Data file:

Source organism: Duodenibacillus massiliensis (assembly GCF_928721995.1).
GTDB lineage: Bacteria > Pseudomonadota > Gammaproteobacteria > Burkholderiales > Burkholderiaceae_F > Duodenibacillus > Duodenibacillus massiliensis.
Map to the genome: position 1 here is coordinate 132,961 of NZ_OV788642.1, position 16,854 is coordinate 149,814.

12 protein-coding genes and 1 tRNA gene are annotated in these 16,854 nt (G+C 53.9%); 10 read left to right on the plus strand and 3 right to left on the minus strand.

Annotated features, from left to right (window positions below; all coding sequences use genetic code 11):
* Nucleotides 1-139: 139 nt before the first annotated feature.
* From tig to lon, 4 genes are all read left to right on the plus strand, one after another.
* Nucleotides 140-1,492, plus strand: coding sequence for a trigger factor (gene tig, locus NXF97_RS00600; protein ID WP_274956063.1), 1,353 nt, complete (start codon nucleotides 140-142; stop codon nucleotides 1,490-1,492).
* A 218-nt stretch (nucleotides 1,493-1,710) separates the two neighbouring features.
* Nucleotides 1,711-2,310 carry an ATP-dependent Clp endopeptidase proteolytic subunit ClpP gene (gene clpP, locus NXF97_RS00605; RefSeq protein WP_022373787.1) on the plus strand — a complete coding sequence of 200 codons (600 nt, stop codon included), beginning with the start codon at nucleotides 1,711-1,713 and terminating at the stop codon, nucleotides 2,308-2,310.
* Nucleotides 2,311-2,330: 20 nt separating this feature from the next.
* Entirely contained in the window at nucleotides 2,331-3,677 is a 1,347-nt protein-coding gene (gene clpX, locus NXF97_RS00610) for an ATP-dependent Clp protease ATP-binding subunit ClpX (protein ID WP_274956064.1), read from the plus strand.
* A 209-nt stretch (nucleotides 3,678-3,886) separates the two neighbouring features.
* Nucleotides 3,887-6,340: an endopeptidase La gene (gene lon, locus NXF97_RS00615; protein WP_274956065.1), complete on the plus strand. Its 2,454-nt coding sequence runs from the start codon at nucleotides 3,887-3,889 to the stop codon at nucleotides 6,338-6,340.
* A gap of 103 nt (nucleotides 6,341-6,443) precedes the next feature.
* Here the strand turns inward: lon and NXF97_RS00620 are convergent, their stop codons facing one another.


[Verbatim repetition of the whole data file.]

Source organism: Duodenibacillus massiliensis (assembly GCF_928721995.1).
GTDB lineage: Bacteria > Pseudomonadota > Gammaproteobacteria > Burkholderiales > Burkholderiaceae_F > Duodenibacillus > Duodenibacillus massiliensis.
Map to the genome: position 1 here is coordinate 132,961 of NZ_OV788642.1, position 16,854 is coordinate 149,814.

12 protein-coding genes and 1 tRNA gene are annotated in these 16,854 nt (G+C 53.9%); 10 read left to right on the plus strand and 3 right to left on the minus strand.

Annotated features, from left to right (window positions below; all coding sequences use genetic code 11):
* Nucleotides 1-139: 139 nt before the first annotated feature.
* From tig to lon, 4 genes are all read left to right on the plus strand, one after another.
* Nucleotides 140-1,492, plus strand: coding sequence for a trigger factor (gene tig, locus NXF97_RS00600; protein ID WP_274956063.1), 1,353 nt, complete (start codon nucleotides 140-142; stop codon nucleotides 1,490-1,492).
* A 218-nt stretch (nucleotides 1,493-1,710) separates the two neighbouring features.
* Nucleotides 1,711-2,310 carry an ATP-dependent Clp endopeptidase proteolytic subunit ClpP gene (gene clpP, locus NXF97_RS00605; RefSeq protein WP_022373787.1) on the plus strand — a complete coding sequence of 200 codons (600 nt, stop codon included), beginning with the start codon at nucleotides 1,711-1,713 and terminating at the stop codon, nucleotides 2,308-2,310.
* Nucleotides 2,311-2,330: 20 nt separating this feature from the next.
* Entirely contained in the window at nucleotides 2,331-3,677 is a 1,347-nt protein-coding gene (gene clpX, locus NXF97_RS00610) for an ATP-dependent Clp protease ATP-binding subunit ClpX (protein ID WP_274956064.1), read from the plus strand.
* A 209-nt stretch (nucleotides 3,678-3,886) separates the two neighbouring features.
* Nucleotides 3,887-6,340: an endopeptidase La gene (gene lon, locus NXF97_RS00615; protein WP_274956065.1), complete on the plus strand. Its 2,454-nt coding sequence runs from the start codon at nucleotides 3,887-3,889 to the stop codon at nucleotides 6,338-6,340.
* A gap of 103 nt (nucleotides 6,341-6,443) precedes the next feature.
* Here the strand turns inward: lon and NXF97_RS00620 are convergent, their stop codons facing one another.